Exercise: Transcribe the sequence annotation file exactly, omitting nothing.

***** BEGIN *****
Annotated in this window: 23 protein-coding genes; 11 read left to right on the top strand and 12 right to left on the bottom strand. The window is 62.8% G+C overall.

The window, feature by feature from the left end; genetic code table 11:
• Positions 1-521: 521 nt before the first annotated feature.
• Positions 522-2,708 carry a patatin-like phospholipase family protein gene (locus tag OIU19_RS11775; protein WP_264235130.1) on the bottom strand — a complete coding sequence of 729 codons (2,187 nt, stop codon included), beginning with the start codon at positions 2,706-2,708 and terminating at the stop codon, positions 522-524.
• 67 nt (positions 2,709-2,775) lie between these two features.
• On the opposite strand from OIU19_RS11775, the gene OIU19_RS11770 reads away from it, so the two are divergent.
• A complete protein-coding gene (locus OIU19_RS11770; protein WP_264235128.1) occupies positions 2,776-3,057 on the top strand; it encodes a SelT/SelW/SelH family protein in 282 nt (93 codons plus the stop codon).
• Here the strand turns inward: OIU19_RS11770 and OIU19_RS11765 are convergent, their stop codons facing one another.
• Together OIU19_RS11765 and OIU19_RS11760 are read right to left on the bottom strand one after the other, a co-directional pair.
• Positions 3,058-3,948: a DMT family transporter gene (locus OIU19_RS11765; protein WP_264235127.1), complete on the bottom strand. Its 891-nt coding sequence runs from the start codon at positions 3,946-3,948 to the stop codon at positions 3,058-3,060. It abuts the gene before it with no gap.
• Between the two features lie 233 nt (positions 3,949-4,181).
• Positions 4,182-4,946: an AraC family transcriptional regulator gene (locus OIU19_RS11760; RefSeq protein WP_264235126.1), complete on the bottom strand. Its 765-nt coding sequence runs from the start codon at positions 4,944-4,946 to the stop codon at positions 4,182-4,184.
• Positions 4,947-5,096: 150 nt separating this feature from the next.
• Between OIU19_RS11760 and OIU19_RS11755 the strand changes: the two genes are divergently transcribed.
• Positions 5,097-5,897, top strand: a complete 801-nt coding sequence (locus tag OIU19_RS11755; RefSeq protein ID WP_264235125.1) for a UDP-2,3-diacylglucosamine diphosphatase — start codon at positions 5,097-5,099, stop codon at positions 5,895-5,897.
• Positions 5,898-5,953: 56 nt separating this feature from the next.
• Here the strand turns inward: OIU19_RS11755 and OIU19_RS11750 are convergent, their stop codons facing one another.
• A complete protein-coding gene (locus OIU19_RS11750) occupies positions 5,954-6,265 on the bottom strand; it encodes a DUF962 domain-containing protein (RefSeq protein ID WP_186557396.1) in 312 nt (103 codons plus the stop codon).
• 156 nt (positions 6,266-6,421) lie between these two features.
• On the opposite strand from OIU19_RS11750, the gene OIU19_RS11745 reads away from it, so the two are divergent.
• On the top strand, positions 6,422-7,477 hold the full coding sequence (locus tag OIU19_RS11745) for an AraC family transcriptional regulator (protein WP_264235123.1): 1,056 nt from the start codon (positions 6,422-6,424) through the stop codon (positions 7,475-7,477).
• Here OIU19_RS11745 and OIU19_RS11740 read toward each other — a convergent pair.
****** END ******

Annotated in this window: 23 protein-coding genes; 11 read left to right on the top strand and 12 right to left on the bottom strand. The window is 62.8% G+C overall.

The window, feature by feature from the left end; genetic code table 11:
• Positions 1-521: 521 nt before the first annotated feature.
• Positions 522-2,708 carry a patatin-like phospholipase family protein gene (locus tag OIU19_RS11775; protein WP_264235130.1) on the bottom strand — a complete coding sequence of 729 codons (2,187 nt, stop codon included), beginning with the start codon at positions 2,706-2,708 and terminating at the stop codon, positions 522-524.
• 67 nt (positions 2,709-2,775) lie between these two features.
• On the opposite strand from OIU19_RS11775, the gene OIU19_RS11770 reads away from it, so the two are divergent.
• A complete protein-coding gene (locus OIU19_RS11770; protein WP_264235128.1) occupies positions 2,776-3,057 on the top strand; it encodes a SelT/SelW/SelH family protein in 282 nt (93 codons plus the stop codon).
• Here the strand turns inward: OIU19_RS11770 and OIU19_RS11765 are convergent, their stop codons facing one another.
• Together OIU19_RS11765 and OIU19_RS11760 are read right to left on the bottom strand one after the other, a co-directional pair.
• Positions 3,058-3,948: a DMT family transporter gene (locus OIU19_RS11765; protein WP_264235127.1), complete on the bottom strand. Its 891-nt coding sequence runs from the start codon at positions 3,946-3,948 to the stop codon at positions 3,058-3,060. It abuts the gene before it with no gap.
• Between the two features lie 233 nt (positions 3,949-4,181).
• Positions 4,182-4,946: an AraC family transcriptional regulator gene (locus OIU19_RS11760; RefSeq protein WP_264235126.1), complete on the bottom strand. Its 765-nt coding sequence runs from the start codon at positions 4,944-4,946 to the stop codon at positions 4,182-4,184.
• Positions 4,947-5,096: 150 nt separating this feature from the next.
• Between OIU19_RS11760 and OIU19_RS11755 the strand changes: the two genes are divergently transcribed.
• Positions 5,097-5,897, top strand: a complete 801-nt coding sequence (locus tag OIU19_RS11755; RefSeq protein ID WP_264235125.1) for a UDP-2,3-diacylglucosamine diphosphatase — start codon at positions 5,097-5,099, stop codon at positions 5,895-5,897.
• Positions 5,898-5,953: 56 nt separating this feature from the next.
• Here the strand turns inward: OIU19_RS11755 and OIU19_RS11750 are convergent, their stop codons facing one another.
• A complete protein-coding gene (locus OIU19_RS11750) occupies positions 5,954-6,265 on the bottom strand; it encodes a DUF962 domain-containing protein (RefSeq protein ID WP_186557396.1) in 312 nt (103 codons plus the stop codon).
• 156 nt (positions 6,266-6,421) lie between these two features.
• On the opposite strand from OIU19_RS11750, the gene OIU19_RS11745 reads away from it, so the two are divergent.
• On the top strand, positions 6,422-7,477 hold the full coding sequence (locus tag OIU19_RS11745) for an AraC family transcriptional regulator (protein WP_264235123.1): 1,056 nt from the start codon (positions 6,422-6,424) through the stop codon (positions 7,475-7,477).
• Here OIU19_RS11745 and OIU19_RS11740 read toward each other — a convergent pair.